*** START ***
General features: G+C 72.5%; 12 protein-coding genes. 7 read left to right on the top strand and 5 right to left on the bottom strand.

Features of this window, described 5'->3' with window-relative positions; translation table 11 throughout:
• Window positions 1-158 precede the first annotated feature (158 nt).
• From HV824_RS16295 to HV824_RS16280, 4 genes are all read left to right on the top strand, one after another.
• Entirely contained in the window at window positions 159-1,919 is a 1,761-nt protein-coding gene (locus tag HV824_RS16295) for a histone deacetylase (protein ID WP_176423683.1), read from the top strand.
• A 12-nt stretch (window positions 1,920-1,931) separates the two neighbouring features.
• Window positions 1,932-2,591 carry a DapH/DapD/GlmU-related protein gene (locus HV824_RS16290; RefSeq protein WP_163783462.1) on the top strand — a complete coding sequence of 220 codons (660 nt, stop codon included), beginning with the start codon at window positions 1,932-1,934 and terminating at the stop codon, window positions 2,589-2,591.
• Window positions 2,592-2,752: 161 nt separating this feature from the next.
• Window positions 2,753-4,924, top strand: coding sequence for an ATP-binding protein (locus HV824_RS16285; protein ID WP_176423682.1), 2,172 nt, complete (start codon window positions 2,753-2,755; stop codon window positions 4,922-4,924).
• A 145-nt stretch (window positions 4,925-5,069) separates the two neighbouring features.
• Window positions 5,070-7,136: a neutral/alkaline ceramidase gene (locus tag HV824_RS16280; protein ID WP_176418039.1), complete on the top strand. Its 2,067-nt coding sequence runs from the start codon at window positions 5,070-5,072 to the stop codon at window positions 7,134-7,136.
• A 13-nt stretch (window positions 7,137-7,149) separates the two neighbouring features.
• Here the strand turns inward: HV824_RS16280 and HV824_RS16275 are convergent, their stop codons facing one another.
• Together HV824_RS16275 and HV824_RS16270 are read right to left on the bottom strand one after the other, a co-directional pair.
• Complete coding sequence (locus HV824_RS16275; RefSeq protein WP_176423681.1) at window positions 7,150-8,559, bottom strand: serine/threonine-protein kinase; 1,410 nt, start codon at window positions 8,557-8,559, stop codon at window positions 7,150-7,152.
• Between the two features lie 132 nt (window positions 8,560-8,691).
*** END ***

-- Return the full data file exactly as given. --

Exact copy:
General features: G+C 72.5%; 12 protein-coding genes. 7 read left to right on the top strand and 5 right to left on the bottom strand.

Features of this window, described 5'->3' with window-relative positions; translation table 11 throughout:
• Window positions 1-158 precede the first annotated feature (158 nt).
• From HV824_RS16295 to HV824_RS16280, 4 genes are all read left to right on the top strand, one after another.
• Entirely contained in the window at window positions 159-1,919 is a 1,761-nt protein-coding gene (locus tag HV824_RS16295) for a histone deacetylase (protein ID WP_176423683.1), read from the top strand.
• A 12-nt stretch (window positions 1,920-1,931) separates the two neighbouring features.
• Window positions 1,932-2,591 carry a DapH/DapD/GlmU-related protein gene (locus HV824_RS16290; RefSeq protein WP_163783462.1) on the top strand — a complete coding sequence of 220 codons (660 nt, stop codon included), beginning with the start codon at window positions 1,932-1,934 and terminating at the stop codon, window positions 2,589-2,591.
• Window positions 2,592-2,752: 161 nt separating this feature from the next.
• Window positions 2,753-4,924, top strand: coding sequence for an ATP-binding protein (locus HV824_RS16285; protein ID WP_176423682.1), 2,172 nt, complete (start codon window positions 2,753-2,755; stop codon window positions 4,922-4,924).
• A 145-nt stretch (window positions 4,925-5,069) separates the two neighbouring features.
• Window positions 5,070-7,136: a neutral/alkaline ceramidase gene (locus tag HV824_RS16280; protein ID WP_176418039.1), complete on the top strand. Its 2,067-nt coding sequence runs from the start codon at window positions 5,070-5,072 to the stop codon at window positions 7,134-7,136.
• A 13-nt stretch (window positions 7,137-7,149) separates the two neighbouring features.
• Here the strand turns inward: HV824_RS16280 and HV824_RS16275 are convergent, their stop codons facing one another.
• Together HV824_RS16275 and HV824_RS16270 are read right to left on the bottom strand one after the other, a co-directional pair.
• Complete coding sequence (locus HV824_RS16275; RefSeq protein WP_176423681.1) at window positions 7,150-8,559, bottom strand: serine/threonine-protein kinase; 1,410 nt, start codon at window positions 8,557-8,559, stop codon at window positions 7,150-7,152.
• Between the two features lie 132 nt (window positions 8,560-8,691).